“Because of Netaji We Aren’t Part of Pakistan”; Netaji’s Impact on Northeast

Netaji

It all began a few years ago when one fine morning, I heard a well-wisher recall Netaji’s contribution to the freedom movement and the impact it had on the North Eastern part of the country. Those days, we had a large state of Assam, which included present day Nagaland, Meghalaya and also parts of Bangladesh. The gentleman even went on to state that but for Netaji, we would have been citizens of Pakistan. That set me thinking. A couple of reference book, a few visit here and there and an interview with Padmashri Ajay Dutta was all that I required to corroborate the Gentleman. Netaji was indeed in love with North East. But was North East grateful to Netaji….

 

It all started in 1937 when the country had a tryst with the General Elections. The elections in Assam saw the Congress gaining the majority. However they still had some task cut out for that final sip between the cup and the lips. For consequent to the partition of Bengal in 1905, administratively Assam was merged with Sylhet, which was earlier with Bengal. But then Sylhet (Surma Valley) wing of the Congress still owed their allegiance to the Bengal Congress. Thus both the divisions of Congress in Assam ie the Assam Congress and the Sylhet Congress didn’t see eye to eye on several matters. They were actually playing straight into the British hands.

 

The British never wanted a national party like Congress to unite and hold reins. Those days Congress was not a political party in the true sense. It was some kind of a movement though it had its own issues with regards to the final goal. The British were instrumental in creating a further rift within the congress with the formation of various leagues like Scheduled Caste leagues, Schedule Tribe Leagues and so on.  They through their wily agenda ensured that the Tribals separated from the Congress. Inspite of gaining the majority seats; Congress party was relegated to the status of a minority. To top it all, the party was almost orphaned, as little support from the Centre was forthcoming. The one person who had the guts to take on the high command, Tarun Ram Phookan was unfortunately too tied up in bed to take the matter into his hands.  

 

1937. K Azad was during those days, the Central Congress representative in charge of Assam and he too was conspicuous by his stoic silence. The road was clear for the Muslim League for formation of their Government and Syed Muhammad Saadullah took over as the Prime Minister of Assam province sometime in April, 1937. They had as their allies some reserved category parties under the aegis of the British such as the European Communities, Tea Tribes, Chamber of Commerce rep etc.

 

A few months later, sometime in February 1938, the Congress President ship also changed hands with entry of Subhas Chandra Bose. The beleaguered Assam Province Congress raised a clarion call. They were simply blown over by the hurricane that hit them. Right from Barak to Nagaon to as far as Karbi Anglong, Muslim League had flooded Assam with the immigrants from present day Bangladesh, particularly those from the Mymensingha Region.  That was a sure recipe for disaster given that Muslim League had already started contemplating the two-nation theory. Subhas Chandra immediately sent Azad again.

 

“Mitti Abhi Dhila Hai” started Azad in his report meaning the soil is still not ripe to construct a Congress Building. To Tarun Ram Phookan and Gopinath Bordoloi, this was nothing short of an abject surrender. They knew that only one man; their last hope could save them. They decided to approach the “Rashtrapati” (as the Congress President was known those days) directly. He did not disappoint, inspite of the eyebrows that Jawaharlal Nehru raised.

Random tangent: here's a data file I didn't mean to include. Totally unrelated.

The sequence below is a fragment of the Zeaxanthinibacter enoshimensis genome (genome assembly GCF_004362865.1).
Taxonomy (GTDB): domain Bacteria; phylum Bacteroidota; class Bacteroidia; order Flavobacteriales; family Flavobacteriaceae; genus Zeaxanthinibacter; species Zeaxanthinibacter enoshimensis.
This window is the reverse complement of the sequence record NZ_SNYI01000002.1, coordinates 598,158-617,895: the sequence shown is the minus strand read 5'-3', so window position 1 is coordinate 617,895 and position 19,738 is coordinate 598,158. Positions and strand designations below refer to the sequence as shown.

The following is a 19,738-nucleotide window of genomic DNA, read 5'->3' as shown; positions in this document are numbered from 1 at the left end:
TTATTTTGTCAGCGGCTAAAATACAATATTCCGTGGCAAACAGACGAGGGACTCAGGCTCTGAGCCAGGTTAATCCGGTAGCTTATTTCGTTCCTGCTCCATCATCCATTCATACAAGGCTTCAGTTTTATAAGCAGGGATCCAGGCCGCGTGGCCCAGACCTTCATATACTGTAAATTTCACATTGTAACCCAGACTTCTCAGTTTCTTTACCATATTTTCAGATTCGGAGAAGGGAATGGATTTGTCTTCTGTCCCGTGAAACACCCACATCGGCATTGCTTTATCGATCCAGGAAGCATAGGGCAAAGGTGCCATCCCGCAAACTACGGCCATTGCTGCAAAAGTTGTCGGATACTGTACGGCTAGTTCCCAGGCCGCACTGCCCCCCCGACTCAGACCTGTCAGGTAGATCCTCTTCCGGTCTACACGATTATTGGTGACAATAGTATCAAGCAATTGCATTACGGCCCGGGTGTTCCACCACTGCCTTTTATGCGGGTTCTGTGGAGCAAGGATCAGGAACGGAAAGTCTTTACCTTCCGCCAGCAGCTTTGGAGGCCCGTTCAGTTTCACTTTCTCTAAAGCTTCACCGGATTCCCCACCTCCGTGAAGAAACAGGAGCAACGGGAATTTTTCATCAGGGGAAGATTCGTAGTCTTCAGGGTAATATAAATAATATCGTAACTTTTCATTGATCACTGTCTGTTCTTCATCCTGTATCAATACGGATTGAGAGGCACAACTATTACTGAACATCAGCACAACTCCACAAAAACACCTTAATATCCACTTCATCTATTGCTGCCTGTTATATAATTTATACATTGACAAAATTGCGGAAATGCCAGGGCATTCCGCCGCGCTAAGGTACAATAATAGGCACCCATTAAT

Subhas Chandra, postponing all other official engagement immediately set off on a whirlwind tour of Assam visiting Guwahati, Shillong , Sylhet and Dhubri, and other places.  He would parley long hours with both the warring factions in the Congress and successfully resolved the issues. He had made it amply clear to the Sylhet Congress leadership that the Prime Minister of Assam had to be an Assamese and proposed the name of Gopinath Bordoloi for the same. Proposed would be too mild a word and technically correct. In reality, he saw to it and executed the deal without an iota of fuss. The personality of Subhas Chandra assured an amicable solution amongst both the wings. In this exercise, Subhas was ably supported by a revered nationalist Md Tayebullah.

 

Now came the second and more challenging part of the problem. How to bring those Tribals back into the Congress fold to counter the British viles. At least four tribals had to be convinced to turn back in the interest of the nation and contribute to Congress majority. There was this reporter from Reuters who wanted to know the strategy which Subhas would adopt. Subhas just smiled. “By hook or crook”; he simply said, “else Assam is culturally finished”.

 

Debeshwar Sarma, a local Assamese who was his senior at Scottish Church College was entrusted with the challenge to deal with the tribals. Subhas Bose was very clear in his thoughts. His clear instruction to Sarma was to go deep into their background and discover their preferences. Sarma deciphered that although the tribals were basically aligned to the thoughts of Gopinath Bordoloi, but being Christians, they had to succumb to Missionary pressures. And yes, they loved their drinks. Sarma was then instructed to invoke their sentiments all night with the bottle as the conduit. To ensure that Sarma himself refrains from excess, he was simply advised “to sip and wet the carpet”.  That was around the first week of Sept 1938. And as a tribute to Sarma’s superlative performance that night, the tribals had a homecoming and consequently Muslim League was forced to resign on September the 13th. Subhas had the last laugh. The final nail was driven into the coffin when the then independent members of Golakganj and Gauripur constituencies Santosh Kr Baruah and Jogen Mondal respectively joined Congress under the leadership of Subhas Chandra. This move only made the party stronger and established Bordoloi as the Prime Minister of undivided Assam. Azad accused the Assam Congress of corrupt practice, but Subhas stood firm. “Need of the hour”, he was blunt and to the point.